There is not a lot of clarity transpiring from these two paragraphs, especially considering that §170 in fact refers to interference only with the first paragraph of Article 8 and not with the entire Article 8 (See also Section 4 of this analysis for additional comments prompted by this differentiation).

What is certain is that indeed there is an interference with both rights. The AG further notes the seriousness of that interference, indicating that he is fully aware of its severity:

“The fact nonetheless remains that the interference constituted by the agreement envisaged is of a considerable size and a not insignificant gravity. It systematically affects all passengers flying between Canada and the Union, that is to say, several tens of millions of persons a year. Furthermore, as most of the interested parties have confirmed, no one can fail to be aware that the transfer of voluminous quantities of personal data of air passengers, which includes sensitive data, requiring, by definition, automated processing, and the retention of that data for a period of five years, is intended to permit a comparison, which will be retroactive where appropriate, of that data with pre-established patterns of behaviour that is ‘at risk’ or ‘of concern’, in connection with terrorist activities and/or serious transnational crime, in order to identify persons not hitherto known to the police or not suspected. Those characteristics, apparently inherent in the PNR scheme put in place by the agreement envisaged, are capable of giving the unfortunate impression that all the passengers concerned are transformed into potential suspects” (§176).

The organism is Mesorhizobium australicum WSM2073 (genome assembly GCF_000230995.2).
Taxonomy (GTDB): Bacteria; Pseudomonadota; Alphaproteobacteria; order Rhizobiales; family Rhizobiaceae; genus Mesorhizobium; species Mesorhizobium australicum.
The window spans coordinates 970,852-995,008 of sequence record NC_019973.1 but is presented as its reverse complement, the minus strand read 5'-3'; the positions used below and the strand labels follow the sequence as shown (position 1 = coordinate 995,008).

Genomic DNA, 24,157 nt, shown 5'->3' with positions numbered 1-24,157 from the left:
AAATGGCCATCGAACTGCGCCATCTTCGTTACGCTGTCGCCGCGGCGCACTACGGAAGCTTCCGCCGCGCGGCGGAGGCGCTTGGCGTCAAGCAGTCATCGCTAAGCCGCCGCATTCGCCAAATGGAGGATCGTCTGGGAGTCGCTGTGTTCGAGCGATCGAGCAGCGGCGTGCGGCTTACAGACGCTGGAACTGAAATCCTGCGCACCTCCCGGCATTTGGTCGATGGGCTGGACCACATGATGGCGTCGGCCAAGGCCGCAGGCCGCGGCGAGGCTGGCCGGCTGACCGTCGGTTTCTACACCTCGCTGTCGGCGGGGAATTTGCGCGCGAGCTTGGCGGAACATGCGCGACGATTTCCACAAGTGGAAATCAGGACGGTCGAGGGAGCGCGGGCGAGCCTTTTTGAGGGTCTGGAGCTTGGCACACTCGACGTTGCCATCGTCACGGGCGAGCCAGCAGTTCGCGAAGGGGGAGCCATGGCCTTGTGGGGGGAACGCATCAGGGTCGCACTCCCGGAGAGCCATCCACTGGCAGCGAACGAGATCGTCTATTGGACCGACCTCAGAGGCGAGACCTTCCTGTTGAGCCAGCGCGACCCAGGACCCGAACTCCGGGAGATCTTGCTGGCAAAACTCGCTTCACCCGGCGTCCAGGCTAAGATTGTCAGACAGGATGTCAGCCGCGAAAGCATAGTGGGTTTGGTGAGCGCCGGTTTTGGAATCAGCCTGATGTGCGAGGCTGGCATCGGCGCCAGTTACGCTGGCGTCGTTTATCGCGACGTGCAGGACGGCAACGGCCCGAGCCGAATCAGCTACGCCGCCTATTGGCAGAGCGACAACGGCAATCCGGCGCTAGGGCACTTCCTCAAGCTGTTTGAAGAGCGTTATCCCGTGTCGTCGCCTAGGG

Even though at this stage the AG acknowledges the severity of the interference with fundamental rights of PNR schemes, he deems it to be justified by necessity (See Section 5 of this analysis).

Finally, it is also notable to mention that the AG found that the procedures for collecting the data come within the competence of the air carriers, “which, in this regard, must act in compliance with the relevant national provisions and with EU law” (§178). He concludes that “the collection of the PNR data therefore does not constitute a processing of personal data entailing an interference with the fundamental rights guaranteed by Articles 7 and 8 of the Charter that results from the agreement envisaged itself. In the light of the limited power of the Court in the context of the opinion procedure, that operation will therefore not form the subject matter of the following developments” (§179).



[1] Dealt with in this section.

[2] Dealt with in Sections 4 and 5 of this analysis.